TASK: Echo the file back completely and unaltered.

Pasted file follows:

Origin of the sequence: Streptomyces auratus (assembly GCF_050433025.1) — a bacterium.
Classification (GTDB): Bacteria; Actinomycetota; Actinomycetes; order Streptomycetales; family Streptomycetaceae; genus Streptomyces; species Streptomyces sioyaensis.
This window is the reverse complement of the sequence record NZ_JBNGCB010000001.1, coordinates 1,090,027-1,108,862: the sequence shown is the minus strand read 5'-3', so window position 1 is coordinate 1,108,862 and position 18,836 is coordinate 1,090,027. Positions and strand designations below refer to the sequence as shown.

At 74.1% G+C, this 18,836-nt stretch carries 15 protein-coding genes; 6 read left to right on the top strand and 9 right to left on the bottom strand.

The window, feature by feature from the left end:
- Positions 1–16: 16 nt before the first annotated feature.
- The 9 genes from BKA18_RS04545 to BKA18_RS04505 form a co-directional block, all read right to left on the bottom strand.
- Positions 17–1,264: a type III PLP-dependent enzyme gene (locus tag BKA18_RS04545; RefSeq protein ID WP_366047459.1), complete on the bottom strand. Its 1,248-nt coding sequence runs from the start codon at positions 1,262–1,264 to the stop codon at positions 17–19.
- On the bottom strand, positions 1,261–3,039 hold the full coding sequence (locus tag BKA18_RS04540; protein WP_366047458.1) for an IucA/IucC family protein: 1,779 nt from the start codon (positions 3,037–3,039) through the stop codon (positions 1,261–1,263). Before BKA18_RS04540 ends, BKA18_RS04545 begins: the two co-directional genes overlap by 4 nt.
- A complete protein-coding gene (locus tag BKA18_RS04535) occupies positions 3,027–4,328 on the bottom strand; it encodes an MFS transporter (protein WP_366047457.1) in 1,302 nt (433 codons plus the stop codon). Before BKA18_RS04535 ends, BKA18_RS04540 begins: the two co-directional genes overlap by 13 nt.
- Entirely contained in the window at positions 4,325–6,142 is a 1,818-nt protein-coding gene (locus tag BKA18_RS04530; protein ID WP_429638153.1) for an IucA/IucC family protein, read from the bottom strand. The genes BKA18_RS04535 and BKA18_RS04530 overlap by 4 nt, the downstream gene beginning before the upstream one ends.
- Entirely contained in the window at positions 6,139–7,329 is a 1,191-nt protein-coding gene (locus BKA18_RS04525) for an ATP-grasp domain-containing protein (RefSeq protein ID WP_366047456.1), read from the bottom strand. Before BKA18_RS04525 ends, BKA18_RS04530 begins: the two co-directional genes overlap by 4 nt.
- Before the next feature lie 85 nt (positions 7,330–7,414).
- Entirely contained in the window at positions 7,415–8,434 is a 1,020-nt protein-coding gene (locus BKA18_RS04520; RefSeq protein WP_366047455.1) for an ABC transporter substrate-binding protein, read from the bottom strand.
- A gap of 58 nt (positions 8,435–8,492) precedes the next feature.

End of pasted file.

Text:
Origin of the sequence: Streptomyces auratus (assembly GCF_050433025.1) — a bacterium.
Classification (GTDB): Bacteria; Actinomycetota; Actinomycetes; order Streptomycetales; family Streptomycetaceae; genus Streptomyces; species Streptomyces sioyaensis.
This window is the reverse complement of the sequence record NZ_JBNGCB010000001.1, coordinates 1,090,027-1,108,862: the sequence shown is the minus strand read 5'-3', so window position 1 is coordinate 1,108,862 and position 18,836 is coordinate 1,090,027. Positions and strand designations below refer to the sequence as shown.

At 74.1% G+C, this 18,836-nt stretch carries 15 protein-coding genes; 6 read left to right on the top strand and 9 right to left on the bottom strand.

The window, feature by feature from the left end:
- Positions 1–16: 16 nt before the first annotated feature.
- The 9 genes from BKA18_RS04545 to BKA18_RS04505 form a co-directional block, all read right to left on the bottom strand.
- Positions 17–1,264: a type III PLP-dependent enzyme gene (locus tag BKA18_RS04545; RefSeq protein ID WP_366047459.1), complete on the bottom strand. Its 1,248-nt coding sequence runs from the start codon at positions 1,262–1,264 to the stop codon at positions 17–19.
- On the bottom strand, positions 1,261–3,039 hold the full coding sequence (locus tag BKA18_RS04540; protein WP_366047458.1) for an IucA/IucC family protein: 1,779 nt from the start codon (positions 3,037–3,039) through the stop codon (positions 1,261–1,263). Before BKA18_RS04540 ends, BKA18_RS04545 begins: the two co-directional genes overlap by 4 nt.
- A complete protein-coding gene (locus tag BKA18_RS04535) occupies positions 3,027–4,328 on the bottom strand; it encodes an MFS transporter (protein WP_366047457.1) in 1,302 nt (433 codons plus the stop codon). Before BKA18_RS04535 ends, BKA18_RS04540 begins: the two co-directional genes overlap by 13 nt.
- Entirely contained in the window at positions 4,325–6,142 is a 1,818-nt protein-coding gene (locus tag BKA18_RS04530; protein ID WP_429638153.1) for an IucA/IucC family protein, read from the bottom strand. The genes BKA18_RS04535 and BKA18_RS04530 overlap by 4 nt, the downstream gene beginning before the upstream one ends.
- Entirely contained in the window at positions 6,139–7,329 is a 1,191-nt protein-coding gene (locus BKA18_RS04525) for an ATP-grasp domain-containing protein (RefSeq protein ID WP_366047456.1), read from the bottom strand. Before BKA18_RS04525 ends, BKA18_RS04530 begins: the two co-directional genes overlap by 4 nt.
- Before the next feature lie 85 nt (positions 7,330–7,414).
- Entirely contained in the window at positions 7,415–8,434 is a 1,020-nt protein-coding gene (locus BKA18_RS04520; RefSeq protein WP_366047455.1) for an ABC transporter substrate-binding protein, read from the bottom strand.
- A gap of 58 nt (positions 8,435–8,492) precedes the next feature.